History of the Universe: Gravitational waves are hypothesized to arise from cosmic inflation, a faster-than-light expansion just after the Big Bang. Image/Wikimedia Commons
History of the Universe: Gravitational waves are hypothesized to arise from cosmic inflation, a faster-than-light expansion just after the Big Bang. Image/Wikimedia Commons

What does a scientist do after a theory he’s chased for 35 years is proven correct? Ask Alan Guth.

“The Big Bang theory says nothing about what banged, why it banged, or what happened before it banged.” This used to be Alan Guth’s standard line when explaining his theory about what happened in the first fraction of a second after the birth of the universe. The Victor F. Weisskopf Professor of Physics can retire that line from his lectures now, following a discovery this past March confirming what Guth calls “cosmic inflation.”

Cosmic inflation, first proposed by Guth in 1979, posits that the universe expanded exponentially within its first fraction of a second. He and his colleagues believed inflation could be proved—all that was needed was a telescope powerful enough to detect the imprint of the oldest light in the universe, an imprint left behind by inflation. To Guth, it seemed improbable that such elusory evidence would be found during his lifetime.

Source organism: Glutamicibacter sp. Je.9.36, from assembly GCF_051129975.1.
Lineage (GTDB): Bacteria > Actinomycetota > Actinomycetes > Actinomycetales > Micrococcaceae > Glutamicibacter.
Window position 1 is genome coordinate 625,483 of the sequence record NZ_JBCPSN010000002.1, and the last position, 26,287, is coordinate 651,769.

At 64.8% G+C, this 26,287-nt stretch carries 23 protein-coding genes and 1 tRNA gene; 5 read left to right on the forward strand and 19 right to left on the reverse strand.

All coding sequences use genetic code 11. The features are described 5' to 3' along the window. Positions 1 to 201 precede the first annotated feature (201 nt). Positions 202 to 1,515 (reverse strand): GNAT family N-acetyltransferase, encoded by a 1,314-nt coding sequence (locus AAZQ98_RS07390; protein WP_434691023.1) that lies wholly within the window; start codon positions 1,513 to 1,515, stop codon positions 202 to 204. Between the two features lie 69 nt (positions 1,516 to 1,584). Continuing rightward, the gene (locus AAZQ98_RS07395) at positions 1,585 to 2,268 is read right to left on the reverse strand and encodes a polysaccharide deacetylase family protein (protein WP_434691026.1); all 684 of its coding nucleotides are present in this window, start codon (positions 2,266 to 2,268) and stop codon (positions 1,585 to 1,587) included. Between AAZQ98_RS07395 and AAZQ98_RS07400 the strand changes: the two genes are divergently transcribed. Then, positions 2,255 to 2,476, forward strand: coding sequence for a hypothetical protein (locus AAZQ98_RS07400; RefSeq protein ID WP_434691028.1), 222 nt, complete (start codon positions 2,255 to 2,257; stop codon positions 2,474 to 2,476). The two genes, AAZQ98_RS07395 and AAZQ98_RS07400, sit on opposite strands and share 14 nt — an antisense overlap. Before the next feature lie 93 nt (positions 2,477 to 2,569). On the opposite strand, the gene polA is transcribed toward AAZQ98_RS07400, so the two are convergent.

In a recent interview with Boston Globe Magazine, Guth recounts his decades-long journey that began with a “spectacular realization” scribbled in his notebook, to a spring day this past March when he received word that his theory had been confirmed.

Full story at Boston Globe Magazine.

Previously on Continuum: “Giddy Scientists Toast Breakthrough”

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One comment

  1. Jay

    An article that provides a fascinating glimpse into almost the very first moments of the creation of the universe. What I would really like to know is what was the inflation horizon problem that had stymied Guth and how did Linde solve it? As a side note the signal that Kovac’s team found was 5 sigma (a 1 in 3.5 million chance that the signal was a coincidence) a pretty solid confirmation of the inflation theory.

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